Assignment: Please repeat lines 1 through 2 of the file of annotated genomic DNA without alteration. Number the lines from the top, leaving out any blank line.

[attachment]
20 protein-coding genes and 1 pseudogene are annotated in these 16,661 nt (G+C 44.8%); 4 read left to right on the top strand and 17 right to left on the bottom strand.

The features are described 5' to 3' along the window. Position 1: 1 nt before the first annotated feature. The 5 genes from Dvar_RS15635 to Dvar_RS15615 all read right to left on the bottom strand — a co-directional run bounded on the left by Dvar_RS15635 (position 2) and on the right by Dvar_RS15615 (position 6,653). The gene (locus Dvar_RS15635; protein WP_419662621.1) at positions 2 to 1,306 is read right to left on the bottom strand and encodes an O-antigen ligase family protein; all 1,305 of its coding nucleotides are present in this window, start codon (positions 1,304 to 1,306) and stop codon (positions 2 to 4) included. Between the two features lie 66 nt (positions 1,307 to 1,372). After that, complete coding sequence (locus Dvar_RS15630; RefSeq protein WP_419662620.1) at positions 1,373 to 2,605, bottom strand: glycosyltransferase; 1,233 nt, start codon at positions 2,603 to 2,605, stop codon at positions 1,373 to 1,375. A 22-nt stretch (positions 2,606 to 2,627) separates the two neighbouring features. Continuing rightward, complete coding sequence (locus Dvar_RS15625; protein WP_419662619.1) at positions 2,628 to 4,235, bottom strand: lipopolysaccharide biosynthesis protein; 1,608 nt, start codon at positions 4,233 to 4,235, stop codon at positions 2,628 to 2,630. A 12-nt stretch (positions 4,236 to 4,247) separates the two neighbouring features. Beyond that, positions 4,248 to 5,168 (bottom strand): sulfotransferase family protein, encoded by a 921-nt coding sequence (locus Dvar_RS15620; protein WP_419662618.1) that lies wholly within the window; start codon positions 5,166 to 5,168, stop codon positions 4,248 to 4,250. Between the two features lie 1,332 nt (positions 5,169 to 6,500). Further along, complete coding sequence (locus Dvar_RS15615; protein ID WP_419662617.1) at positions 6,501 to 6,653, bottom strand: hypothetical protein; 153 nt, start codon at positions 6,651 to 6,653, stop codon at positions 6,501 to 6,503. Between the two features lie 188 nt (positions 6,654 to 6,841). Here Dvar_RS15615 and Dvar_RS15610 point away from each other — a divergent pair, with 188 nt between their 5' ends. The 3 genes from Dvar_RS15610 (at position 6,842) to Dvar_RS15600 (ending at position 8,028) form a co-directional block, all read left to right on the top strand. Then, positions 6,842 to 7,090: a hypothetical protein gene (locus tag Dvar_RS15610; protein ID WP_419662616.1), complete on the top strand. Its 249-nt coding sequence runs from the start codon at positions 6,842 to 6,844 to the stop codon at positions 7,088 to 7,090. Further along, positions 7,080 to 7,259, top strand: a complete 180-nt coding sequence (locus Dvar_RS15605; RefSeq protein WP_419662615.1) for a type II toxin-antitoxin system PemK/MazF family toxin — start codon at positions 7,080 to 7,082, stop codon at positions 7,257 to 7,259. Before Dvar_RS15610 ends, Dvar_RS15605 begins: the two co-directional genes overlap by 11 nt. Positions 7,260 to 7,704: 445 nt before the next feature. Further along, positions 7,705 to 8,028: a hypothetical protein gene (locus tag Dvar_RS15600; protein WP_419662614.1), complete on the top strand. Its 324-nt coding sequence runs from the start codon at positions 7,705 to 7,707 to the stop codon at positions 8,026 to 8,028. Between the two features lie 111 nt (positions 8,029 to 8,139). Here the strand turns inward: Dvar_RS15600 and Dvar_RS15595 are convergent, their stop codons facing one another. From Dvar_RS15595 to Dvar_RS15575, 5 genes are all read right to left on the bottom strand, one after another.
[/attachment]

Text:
20 protein-coding genes and 1 pseudogene are annotated in these 16,661 nt (G+C 44.8%); 4 read left to right on the top strand and 17 right to left on the bottom strand.

The features are described 5' to 3' along the window. Position 1: 1 nt before the first annotated feature. The 5 genes from Dvar_RS15635 to Dvar_RS15615 all read right to left on the bottom strand — a co-directional run bounded on the left by Dvar_RS15635 (position 2) and on the right by Dvar_RS15615 (position 6,653). The gene (locus Dvar_RS15635; protein WP_419662621.1) at positions 2 to 1,306 is read right to left on the bottom strand and encodes an O-antigen ligase family protein; all 1,305 of its coding nucleotides are present in this window, start codon (positions 1,304 to 1,306) and stop codon (positions 2 to 4) included. Between the two features lie 66 nt (positions 1,307 to 1,372). After that, complete coding sequence (locus Dvar_RS15630; RefSeq protein WP_419662620.1) at positions 1,373 to 2,605, bottom strand: glycosyltransferase; 1,233 nt, start codon at positions 2,603 to 2,605, stop codon at positions 1,373 to 1,375. A 22-nt stretch (positions 2,606 to 2,627) separates the two neighbouring features. Continuing rightward, complete coding sequence (locus Dvar_RS15625; protein WP_419662619.1) at positions 2,628 to 4,235, bottom strand: lipopolysaccharide biosynthesis protein; 1,608 nt, start codon at positions 4,233 to 4,235, stop codon at positions 2,628 to 2,630. A 12-nt stretch (positions 4,236 to 4,247) separates the two neighbouring features. Beyond that, positions 4,248 to 5,168 (bottom strand): sulfotransferase family protein, encoded by a 921-nt coding sequence (locus Dvar_RS15620; protein WP_419662618.1) that lies wholly within the window; start codon positions 5,166 to 5,168, stop codon positions 4,248 to 4,250. Between the two features lie 1,332 nt (positions 5,169 to 6,500). Further along, complete coding sequence (locus Dvar_RS15615; protein ID WP_419662617.1) at positions 6,501 to 6,653, bottom strand: hypothetical protein; 153 nt, start codon at positions 6,651 to 6,653, stop codon at positions 6,501 to 6,503. Between the two features lie 188 nt (positions 6,654 to 6,841). Here Dvar_RS15615 and Dvar_RS15610 point away from each other — a divergent pair, with 188 nt between their 5' ends. The 3 genes from Dvar_RS15610 (at position 6,842) to Dvar_RS15600 (ending at position 8,028) form a co-directional block, all read left to right on the top strand. Then, positions 6,842 to 7,090: a hypothetical protein gene (locus tag Dvar_RS15610; protein ID WP_419662616.1), complete on the top strand. Its 249-nt coding sequence runs from the start codon at positions 6,842 to 6,844 to the stop codon at positions 7,088 to 7,090. Further along, positions 7,080 to 7,259, top strand: a complete 180-nt coding sequence (locus Dvar_RS15605; RefSeq protein WP_419662615.1) for a type II toxin-antitoxin system PemK/MazF family toxin — start codon at positions 7,080 to 7,082, stop codon at positions 7,257 to 7,259. Before Dvar_RS15610 ends, Dvar_RS15605 begins: the two co-directional genes overlap by 11 nt. Positions 7,260 to 7,704: 445 nt before the next feature. Further along, positions 7,705 to 8,028: a hypothetical protein gene (locus tag Dvar_RS15600; protein WP_419662614.1), complete on the top strand. Its 324-nt coding sequence runs from the start codon at positions 7,705 to 7,707 to the stop codon at positions 8,026 to 8,028. Between the two features lie 111 nt (positions 8,029 to 8,139). Here the strand turns inward: Dvar_RS15600 and Dvar_RS15595 are convergent, their stop codons facing one another. From Dvar_RS15595 to Dvar_RS15575, 5 genes are all read right to left on the bottom strand, one after another.